Home treatment can help relieve toe pain and may prevent a
bunion from getting worse. Home treatment includes:
Avoiding activities that put pressure on your
big toe and foot.
Don't give up exercise because of toe pain. Try
activities that don't put a lot of pressure on your foot, such as swimming or
roomy shoes that have wide and deep toe boxes (the
area that surrounds the toes), low or flat heels, and good arch supports. Avoid
tight, narrow, or high-heeled shoes that put pressure on the big toe joint.
Apply ice to the joint for 10 to 20 minutes at a time. Put a thin cloth between the ice and your skin. Elevate your foot so that your toe is higher than your
Try bunion pads, arch supports, or custom-made supports
(orthotics) placed just behind the big toe joint on the
bottom of your foot. This redistributes your weight while you are walking and
takes pressure off your big toe. Ask your doctor to help you
choose the right kind of pads. One review of studies has shown that
compared with no treatment, orthotics reduced bunion pain after 6 months of use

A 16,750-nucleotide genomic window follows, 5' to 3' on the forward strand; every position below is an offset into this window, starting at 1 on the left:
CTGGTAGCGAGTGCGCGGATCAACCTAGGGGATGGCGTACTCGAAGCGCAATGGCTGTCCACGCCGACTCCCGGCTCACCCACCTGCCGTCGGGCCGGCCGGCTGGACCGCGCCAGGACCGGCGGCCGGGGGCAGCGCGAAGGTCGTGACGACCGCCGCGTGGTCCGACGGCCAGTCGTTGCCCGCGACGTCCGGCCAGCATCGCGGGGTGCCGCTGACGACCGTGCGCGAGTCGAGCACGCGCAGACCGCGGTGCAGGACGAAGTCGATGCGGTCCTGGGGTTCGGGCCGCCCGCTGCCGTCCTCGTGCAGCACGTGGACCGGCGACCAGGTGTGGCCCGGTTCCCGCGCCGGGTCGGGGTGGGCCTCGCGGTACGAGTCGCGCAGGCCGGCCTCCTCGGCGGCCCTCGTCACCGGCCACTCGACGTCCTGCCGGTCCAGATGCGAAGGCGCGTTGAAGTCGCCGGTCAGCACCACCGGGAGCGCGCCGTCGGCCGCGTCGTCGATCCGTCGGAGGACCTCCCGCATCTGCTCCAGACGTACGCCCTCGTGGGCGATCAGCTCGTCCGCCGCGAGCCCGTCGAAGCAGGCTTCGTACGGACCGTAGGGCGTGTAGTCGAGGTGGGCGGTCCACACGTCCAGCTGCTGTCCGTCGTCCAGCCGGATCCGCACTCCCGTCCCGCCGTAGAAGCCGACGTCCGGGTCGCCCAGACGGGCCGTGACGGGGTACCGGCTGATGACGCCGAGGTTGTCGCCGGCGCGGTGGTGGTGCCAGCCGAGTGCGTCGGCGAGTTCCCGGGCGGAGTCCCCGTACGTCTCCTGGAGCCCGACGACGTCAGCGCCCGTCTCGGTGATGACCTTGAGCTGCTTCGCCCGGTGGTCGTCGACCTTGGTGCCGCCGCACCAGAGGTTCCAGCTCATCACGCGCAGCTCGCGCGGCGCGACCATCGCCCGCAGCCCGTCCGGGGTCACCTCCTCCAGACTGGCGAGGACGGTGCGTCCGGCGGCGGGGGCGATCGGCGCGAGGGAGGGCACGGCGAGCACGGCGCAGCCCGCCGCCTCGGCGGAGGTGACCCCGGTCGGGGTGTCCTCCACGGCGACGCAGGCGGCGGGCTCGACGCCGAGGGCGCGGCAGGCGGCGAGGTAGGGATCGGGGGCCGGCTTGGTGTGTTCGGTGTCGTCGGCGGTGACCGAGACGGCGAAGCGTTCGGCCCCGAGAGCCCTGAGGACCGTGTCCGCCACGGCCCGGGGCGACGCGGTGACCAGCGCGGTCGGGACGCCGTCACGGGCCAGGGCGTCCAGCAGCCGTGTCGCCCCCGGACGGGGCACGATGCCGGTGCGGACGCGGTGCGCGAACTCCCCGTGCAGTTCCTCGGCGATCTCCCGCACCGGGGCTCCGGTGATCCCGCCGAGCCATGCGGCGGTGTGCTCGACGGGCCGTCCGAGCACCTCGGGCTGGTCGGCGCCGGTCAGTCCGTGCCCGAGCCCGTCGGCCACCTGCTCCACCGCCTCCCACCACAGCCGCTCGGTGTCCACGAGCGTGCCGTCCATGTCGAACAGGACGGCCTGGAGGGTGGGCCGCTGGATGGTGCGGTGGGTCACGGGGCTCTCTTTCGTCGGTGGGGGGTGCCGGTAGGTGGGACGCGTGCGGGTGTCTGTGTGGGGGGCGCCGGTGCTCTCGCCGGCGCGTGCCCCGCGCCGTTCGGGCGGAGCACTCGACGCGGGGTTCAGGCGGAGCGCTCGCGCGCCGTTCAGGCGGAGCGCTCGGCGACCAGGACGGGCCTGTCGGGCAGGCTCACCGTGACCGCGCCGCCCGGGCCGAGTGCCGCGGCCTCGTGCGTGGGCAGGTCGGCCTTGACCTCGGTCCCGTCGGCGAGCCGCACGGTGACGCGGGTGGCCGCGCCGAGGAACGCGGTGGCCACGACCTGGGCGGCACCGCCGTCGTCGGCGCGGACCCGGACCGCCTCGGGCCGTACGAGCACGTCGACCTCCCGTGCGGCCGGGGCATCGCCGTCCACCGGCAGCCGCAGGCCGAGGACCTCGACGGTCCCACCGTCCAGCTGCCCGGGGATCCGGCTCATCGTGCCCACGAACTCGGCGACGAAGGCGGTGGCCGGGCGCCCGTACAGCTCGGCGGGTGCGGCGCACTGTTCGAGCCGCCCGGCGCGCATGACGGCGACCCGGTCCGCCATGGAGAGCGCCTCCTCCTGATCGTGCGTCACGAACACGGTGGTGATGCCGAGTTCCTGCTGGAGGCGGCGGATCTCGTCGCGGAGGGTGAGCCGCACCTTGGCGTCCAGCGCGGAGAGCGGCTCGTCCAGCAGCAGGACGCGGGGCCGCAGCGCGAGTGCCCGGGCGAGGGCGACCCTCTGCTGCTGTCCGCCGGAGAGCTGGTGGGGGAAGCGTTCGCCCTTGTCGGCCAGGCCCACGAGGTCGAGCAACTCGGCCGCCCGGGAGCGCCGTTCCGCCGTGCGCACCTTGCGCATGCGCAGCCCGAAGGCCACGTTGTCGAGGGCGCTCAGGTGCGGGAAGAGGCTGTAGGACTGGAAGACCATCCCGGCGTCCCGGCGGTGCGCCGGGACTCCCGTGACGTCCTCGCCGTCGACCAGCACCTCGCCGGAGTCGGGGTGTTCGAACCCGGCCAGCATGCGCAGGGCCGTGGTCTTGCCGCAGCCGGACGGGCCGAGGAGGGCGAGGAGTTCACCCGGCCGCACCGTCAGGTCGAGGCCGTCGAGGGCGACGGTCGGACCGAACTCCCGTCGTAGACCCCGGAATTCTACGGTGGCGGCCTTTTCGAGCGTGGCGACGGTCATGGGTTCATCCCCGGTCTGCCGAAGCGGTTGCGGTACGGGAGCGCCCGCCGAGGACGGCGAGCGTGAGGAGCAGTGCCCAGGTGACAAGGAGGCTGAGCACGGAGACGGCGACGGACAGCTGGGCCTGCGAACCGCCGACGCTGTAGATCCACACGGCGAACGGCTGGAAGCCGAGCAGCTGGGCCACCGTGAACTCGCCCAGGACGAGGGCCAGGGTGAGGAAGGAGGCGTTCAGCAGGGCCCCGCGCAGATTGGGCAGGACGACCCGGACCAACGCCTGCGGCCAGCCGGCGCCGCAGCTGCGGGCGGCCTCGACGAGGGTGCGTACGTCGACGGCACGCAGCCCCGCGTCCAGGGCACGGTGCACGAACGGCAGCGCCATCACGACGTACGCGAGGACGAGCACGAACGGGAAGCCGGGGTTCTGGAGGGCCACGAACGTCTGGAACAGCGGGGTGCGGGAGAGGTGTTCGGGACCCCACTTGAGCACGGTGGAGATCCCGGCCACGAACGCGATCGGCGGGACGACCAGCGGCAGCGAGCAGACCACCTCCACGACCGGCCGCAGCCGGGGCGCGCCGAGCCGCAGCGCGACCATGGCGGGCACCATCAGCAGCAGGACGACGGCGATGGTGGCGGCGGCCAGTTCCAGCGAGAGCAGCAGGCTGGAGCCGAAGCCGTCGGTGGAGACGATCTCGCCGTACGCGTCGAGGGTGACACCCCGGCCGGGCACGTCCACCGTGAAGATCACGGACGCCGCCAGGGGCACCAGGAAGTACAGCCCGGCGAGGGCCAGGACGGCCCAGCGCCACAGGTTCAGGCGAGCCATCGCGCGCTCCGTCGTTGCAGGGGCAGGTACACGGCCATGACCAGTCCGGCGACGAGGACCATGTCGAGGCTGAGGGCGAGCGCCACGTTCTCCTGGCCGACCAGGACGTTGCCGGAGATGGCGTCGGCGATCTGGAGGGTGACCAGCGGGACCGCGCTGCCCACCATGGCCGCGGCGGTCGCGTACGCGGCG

but made no difference in pain after 12 months of use.1
moleskin or felt patches over or around pressure
areas, to protect the bunion from being rubbed by your
Stretch the parts of your shoes that rub on painful areas.
Look for a shoe repair shop or cobbler that stretches shoes, or ask your doctor to recommend one. You may also want to find a shoe manufacturer
that makes special or custom shoes for people with foot problems.
For children with bunions, using orthotic insoles to
correct a walk where the foot rolls inward (excessive pronation) is questionable.
Some studies show that bunions in children may not be related to
Children who have bunions should see a doctor if foot
pain is limiting their activity. In some cases, the doctor may recommend